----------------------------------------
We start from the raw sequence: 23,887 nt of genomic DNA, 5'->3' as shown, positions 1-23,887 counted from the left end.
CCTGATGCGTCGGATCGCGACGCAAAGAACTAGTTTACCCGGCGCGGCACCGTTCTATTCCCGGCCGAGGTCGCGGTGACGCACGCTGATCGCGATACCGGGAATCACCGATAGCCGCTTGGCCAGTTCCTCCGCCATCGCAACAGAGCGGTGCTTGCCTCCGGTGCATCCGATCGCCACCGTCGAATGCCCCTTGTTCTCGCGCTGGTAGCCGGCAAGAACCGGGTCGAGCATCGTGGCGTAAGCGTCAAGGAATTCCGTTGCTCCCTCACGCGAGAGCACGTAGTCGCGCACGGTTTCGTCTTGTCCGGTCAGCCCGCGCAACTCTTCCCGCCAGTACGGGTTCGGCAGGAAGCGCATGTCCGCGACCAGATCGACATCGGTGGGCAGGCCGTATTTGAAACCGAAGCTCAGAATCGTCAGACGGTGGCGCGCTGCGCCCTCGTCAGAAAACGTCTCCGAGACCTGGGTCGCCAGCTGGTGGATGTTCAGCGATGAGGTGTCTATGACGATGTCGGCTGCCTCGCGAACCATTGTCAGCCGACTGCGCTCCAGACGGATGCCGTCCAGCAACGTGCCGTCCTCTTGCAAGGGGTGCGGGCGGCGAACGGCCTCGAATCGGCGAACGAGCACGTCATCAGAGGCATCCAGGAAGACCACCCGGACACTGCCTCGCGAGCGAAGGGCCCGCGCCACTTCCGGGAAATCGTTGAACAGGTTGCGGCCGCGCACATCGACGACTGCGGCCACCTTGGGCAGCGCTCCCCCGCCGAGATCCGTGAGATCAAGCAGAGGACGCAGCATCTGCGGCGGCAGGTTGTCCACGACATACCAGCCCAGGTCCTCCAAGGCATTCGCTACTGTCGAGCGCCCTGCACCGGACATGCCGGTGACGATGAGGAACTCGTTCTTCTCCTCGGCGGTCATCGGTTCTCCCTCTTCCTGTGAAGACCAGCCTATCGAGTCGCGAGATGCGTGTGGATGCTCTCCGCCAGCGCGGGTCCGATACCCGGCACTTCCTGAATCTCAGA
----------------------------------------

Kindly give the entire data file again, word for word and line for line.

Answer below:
We start from the raw sequence: 23,887 nt of genomic DNA, 5'->3' as shown, positions 1-23,887 counted from the left end.
CCTGATGCGTCGGATCGCGACGCAAAGAACTAGTTTACCCGGCGCGGCACCGTTCTATTCCCGGCCGAGGTCGCGGTGACGCACGCTGATCGCGATACCGGGAATCACCGATAGCCGCTTGGCCAGTTCCTCCGCCATCGCAACAGAGCGGTGCTTGCCTCCGGTGCATCCGATCGCCACCGTCGAATGCCCCTTGTTCTCGCGCTGGTAGCCGGCAAGAACCGGGTCGAGCATCGTGGCGTAAGCGTCAAGGAATTCCGTTGCTCCCTCACGCGAGAGCACGTAGTCGCGCACGGTTTCGTCTTGTCCGGTCAGCCCGCGCAACTCTTCCCGCCAGTACGGGTTCGGCAGGAAGCGCATGTCCGCGACCAGATCGACATCGGTGGGCAGGCCGTATTTGAAACCGAAGCTCAGAATCGTCAGACGGTGGCGCGCTGCGCCCTCGTCAGAAAACGTCTCCGAGACCTGGGTCGCCAGCTGGTGGATGTTCAGCGATGAGGTGTCTATGACGATGTCGGCTGCCTCGCGAACCATTGTCAGCCGACTGCGCTCCAGACGGATGCCGTCCAGCAACGTGCCGTCCTCTTGCAAGGGGTGCGGGCGGCGAACGGCCTCGAATCGGCGAACGAGCACGTCATCAGAGGCATCCAGGAAGACCACCCGGACACTGCCTCGCGAGCGAAGGGCCCGCGCCACTTCCGGGAAATCGTTGAACAGGTTGCGGCCGCGCACATCGACGACTGCGGCCACCTTGGGCAGCGCTCCCCCGCCGAGATCCGTGAGATCAAGCAGAGGACGCAGCATCTGCGGCGGCAGGTTGTCCACGACATACCAGCCCAGGTCCTCCAAGGCATTCGCTACTGTCGAGCGCCCTGCACCGGACATGCCGGTGACGATGAGGAACTCGTTCTTCTCCTCGGCGGTCATCGGTTCTCCCTCTTCCTGTGAAGACCAGCCTATCGAGTCGCGAGATGCGTGTGGATGCTCTCCGCCAGCGCGGGTCCGATACCCGGCACTTCCTGAATCTCAGA